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Political News

Finkenauer Hopes To Keep Iowa's 1st District In The Democratic Column

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Katarina Sostaric
/
IPR File
Democratic Congresswoman Abby Finkenauer is running for re-election to represent Iowa's 1st District.

Abby Finkenauer has represented Iowa’s 1st Congressional District since 2018 when she became the second-youngest woman to ever be elected to the U.S. House of Representatives. Before her time in Congress, she was a member of Iowa's House of Representatives. Earlier this year, Finkenauer voted with Democrats to impeach President Trump. She says affordable healthcare is the top priority in her re-election bid.

“I don’t think it really matters who you are, Democrat or Republican, if you’ve got a pre-existing condition or know someone who does which is most folks in our country, you are worried right now watching what could mean a Supreme Court decision on the ACA where they would overturn those protections,“ said Finkenauer. “So we’ve been passing bills in the House trying to protect that and also making sure everyone has coverage and access no matter where they live.”

Although analysis by several organizations during the past few months has called the race a toss-up, a poll last week by Monmouth University shows Finkenauer holds a larger lead over her GOP challenger, state lawmaker Ashley Hinson. The poll data shows the race stands at 52 percent for Finkenauer to 44 precent for Hinson among all registered voters, with 3 percent undecided. The poll also found women back Finkenauer by a 61 percent to 35 percent margin, while men prefer Hinson 53 percent to 43 percent.

University of Northern Iowa political science professor Chris Larimer said the 1st District is unique because nearly one-third of the voters register as no party. He explained that makes it more challenging to target the audience.

“The rural-urban divide is there, it’s a district where candidates have to be careful from straying too far from a “moderate” policy position, whatever that might look like and that might be difficult.” Larimer said. “I think it’s going to be particularly difficult this year because it seems as though all races that are not the top of the ballot below the presidential race are really being consumed by the narrative surrounding the presidential race, and so I think that makes it difficult for both candidates to try and separate themselves. The narrative people are hearing at the national level because that narrative is so loud everything else is being drowned out.”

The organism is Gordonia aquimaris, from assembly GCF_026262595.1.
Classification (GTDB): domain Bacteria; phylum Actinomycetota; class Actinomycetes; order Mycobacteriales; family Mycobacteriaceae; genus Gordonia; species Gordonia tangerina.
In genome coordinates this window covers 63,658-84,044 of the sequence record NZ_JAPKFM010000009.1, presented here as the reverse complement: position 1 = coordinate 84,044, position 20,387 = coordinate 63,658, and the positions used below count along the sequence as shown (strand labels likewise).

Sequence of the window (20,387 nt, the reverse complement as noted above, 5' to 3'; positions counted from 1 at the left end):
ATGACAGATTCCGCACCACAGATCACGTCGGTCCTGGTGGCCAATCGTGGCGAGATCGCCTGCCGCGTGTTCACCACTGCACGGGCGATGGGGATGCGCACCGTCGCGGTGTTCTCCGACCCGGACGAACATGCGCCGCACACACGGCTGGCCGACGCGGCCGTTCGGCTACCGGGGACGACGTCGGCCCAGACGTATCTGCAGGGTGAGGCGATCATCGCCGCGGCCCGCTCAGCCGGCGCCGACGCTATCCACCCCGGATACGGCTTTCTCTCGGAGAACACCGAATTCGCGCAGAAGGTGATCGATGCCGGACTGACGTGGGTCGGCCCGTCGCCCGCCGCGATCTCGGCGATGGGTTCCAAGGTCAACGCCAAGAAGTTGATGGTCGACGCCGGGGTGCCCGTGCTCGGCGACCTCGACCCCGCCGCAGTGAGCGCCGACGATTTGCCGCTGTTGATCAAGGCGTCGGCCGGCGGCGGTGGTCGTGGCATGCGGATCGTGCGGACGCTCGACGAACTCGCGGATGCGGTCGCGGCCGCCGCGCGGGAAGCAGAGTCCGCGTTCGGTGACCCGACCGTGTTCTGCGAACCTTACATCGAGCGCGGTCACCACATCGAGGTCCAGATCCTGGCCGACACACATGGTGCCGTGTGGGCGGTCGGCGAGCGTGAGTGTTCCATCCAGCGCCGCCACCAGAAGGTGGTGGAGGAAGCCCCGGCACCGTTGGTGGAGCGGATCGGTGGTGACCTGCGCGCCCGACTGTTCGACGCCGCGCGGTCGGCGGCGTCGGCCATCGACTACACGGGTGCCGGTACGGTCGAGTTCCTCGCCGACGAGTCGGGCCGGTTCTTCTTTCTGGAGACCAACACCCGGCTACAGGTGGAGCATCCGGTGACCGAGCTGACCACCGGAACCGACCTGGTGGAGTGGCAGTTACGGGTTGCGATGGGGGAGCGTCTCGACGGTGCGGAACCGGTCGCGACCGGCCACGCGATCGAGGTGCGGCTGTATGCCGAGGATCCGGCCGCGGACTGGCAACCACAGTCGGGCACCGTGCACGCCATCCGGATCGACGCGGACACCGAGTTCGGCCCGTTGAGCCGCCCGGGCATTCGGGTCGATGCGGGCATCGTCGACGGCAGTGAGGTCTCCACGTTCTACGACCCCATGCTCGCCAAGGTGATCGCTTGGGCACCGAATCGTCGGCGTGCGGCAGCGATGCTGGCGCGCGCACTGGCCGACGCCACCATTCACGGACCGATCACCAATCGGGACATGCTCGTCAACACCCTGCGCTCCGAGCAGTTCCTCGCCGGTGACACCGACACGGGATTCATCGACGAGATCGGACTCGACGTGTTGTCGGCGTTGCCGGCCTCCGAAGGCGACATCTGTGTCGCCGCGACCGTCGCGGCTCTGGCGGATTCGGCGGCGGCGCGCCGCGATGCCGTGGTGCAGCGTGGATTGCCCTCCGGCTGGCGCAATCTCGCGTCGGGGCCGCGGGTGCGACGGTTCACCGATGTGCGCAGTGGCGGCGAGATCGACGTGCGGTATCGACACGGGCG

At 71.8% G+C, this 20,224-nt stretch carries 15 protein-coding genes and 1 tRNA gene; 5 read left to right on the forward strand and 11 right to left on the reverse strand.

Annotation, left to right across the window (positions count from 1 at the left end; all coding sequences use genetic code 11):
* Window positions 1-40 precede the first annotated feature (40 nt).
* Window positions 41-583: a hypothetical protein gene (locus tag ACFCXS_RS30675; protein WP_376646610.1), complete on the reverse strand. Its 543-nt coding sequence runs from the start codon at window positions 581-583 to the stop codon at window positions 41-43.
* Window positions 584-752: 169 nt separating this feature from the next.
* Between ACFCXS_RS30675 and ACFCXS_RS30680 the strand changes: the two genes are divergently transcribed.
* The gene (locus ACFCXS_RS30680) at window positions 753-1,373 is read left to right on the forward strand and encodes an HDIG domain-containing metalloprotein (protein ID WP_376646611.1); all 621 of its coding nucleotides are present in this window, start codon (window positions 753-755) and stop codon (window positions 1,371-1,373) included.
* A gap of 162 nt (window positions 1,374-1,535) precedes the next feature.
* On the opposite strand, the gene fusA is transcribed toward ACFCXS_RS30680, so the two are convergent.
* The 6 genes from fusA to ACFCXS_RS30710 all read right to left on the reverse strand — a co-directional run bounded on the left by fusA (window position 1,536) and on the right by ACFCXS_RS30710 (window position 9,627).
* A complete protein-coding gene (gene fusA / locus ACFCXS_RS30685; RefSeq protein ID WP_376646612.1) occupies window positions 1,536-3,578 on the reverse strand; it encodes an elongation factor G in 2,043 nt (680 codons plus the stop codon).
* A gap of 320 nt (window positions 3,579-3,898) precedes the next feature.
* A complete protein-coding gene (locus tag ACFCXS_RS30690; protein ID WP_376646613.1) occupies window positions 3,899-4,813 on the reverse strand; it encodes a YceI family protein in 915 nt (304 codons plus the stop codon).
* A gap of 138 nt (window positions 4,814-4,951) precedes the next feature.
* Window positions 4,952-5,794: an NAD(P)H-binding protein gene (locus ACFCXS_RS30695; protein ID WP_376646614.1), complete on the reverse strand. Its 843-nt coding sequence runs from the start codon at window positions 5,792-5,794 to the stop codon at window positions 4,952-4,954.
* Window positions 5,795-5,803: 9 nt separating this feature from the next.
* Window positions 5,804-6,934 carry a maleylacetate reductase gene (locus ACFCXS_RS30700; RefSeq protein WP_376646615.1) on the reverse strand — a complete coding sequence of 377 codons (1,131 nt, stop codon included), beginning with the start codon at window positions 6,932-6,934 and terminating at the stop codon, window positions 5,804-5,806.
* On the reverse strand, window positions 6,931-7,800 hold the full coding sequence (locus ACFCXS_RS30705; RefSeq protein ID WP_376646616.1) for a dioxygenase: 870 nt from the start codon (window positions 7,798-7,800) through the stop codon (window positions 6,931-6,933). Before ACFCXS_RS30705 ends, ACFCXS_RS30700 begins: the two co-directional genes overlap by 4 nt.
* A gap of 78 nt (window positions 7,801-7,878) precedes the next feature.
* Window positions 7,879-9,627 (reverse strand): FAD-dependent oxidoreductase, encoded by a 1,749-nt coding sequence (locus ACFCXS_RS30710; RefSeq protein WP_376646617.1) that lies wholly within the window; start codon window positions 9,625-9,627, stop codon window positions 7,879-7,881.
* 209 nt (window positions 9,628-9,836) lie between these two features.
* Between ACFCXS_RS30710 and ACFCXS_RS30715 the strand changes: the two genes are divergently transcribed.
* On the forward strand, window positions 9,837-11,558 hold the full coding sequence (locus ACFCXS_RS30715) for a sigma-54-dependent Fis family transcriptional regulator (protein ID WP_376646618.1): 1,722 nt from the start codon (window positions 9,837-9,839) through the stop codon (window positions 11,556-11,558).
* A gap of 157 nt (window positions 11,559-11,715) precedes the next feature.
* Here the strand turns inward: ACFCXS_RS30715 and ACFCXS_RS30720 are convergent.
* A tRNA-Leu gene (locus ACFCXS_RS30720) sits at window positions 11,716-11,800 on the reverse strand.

One way Finkenauer has tried to separate herself from the Beltway, is with one of the tag lines in her campaign commercials.

“I will always have your back, because this is where I come from, you are who I fight for, these are the values we share and yes this is personal,” she said in one campaign ad.

The situation became personal for Finkenauer on August 10, just two days after her wedding, when a hurricane force wind storm called a derecho ripped through the district, leaving thousands without power for weeks.

“There is so much work left to do here to make sure folks get what they need and I will continue to have their backs through that and I want to make sure that we see this through whether it’s getting assistance through FEMA or what have you, so they can get what they need right now,” said Finkenauer. “We’re going to continue to uplift those priorities, uplift what we’re hearing here, and work with our cities and counties that have been affected and continue on that road.“

Professor Larimer said he believes consistently putting distance between DC and eastern Iowa is probably a good strategy for Finkenauer.

“The way that her campaign is trying to reach out to voters seems to be keeping the same theme from 2018 about that this is “personal” for Congresswoman Finkenauer and I think that’s a real attempt to focus on the voters in the district and that constituent casework,” said Larimer. “Her campaign is not coming out and saying that she’s running as a Washington outsider because you really can’t as an incumbent, but I think it is an attempt to just really focus on constituents within the district.”

Iowa’s 1st District covers 20 counties mostly in northeast Iowa and includes the cities of Cedar Rapids, Waterloo, Dubuque and Marshalltown.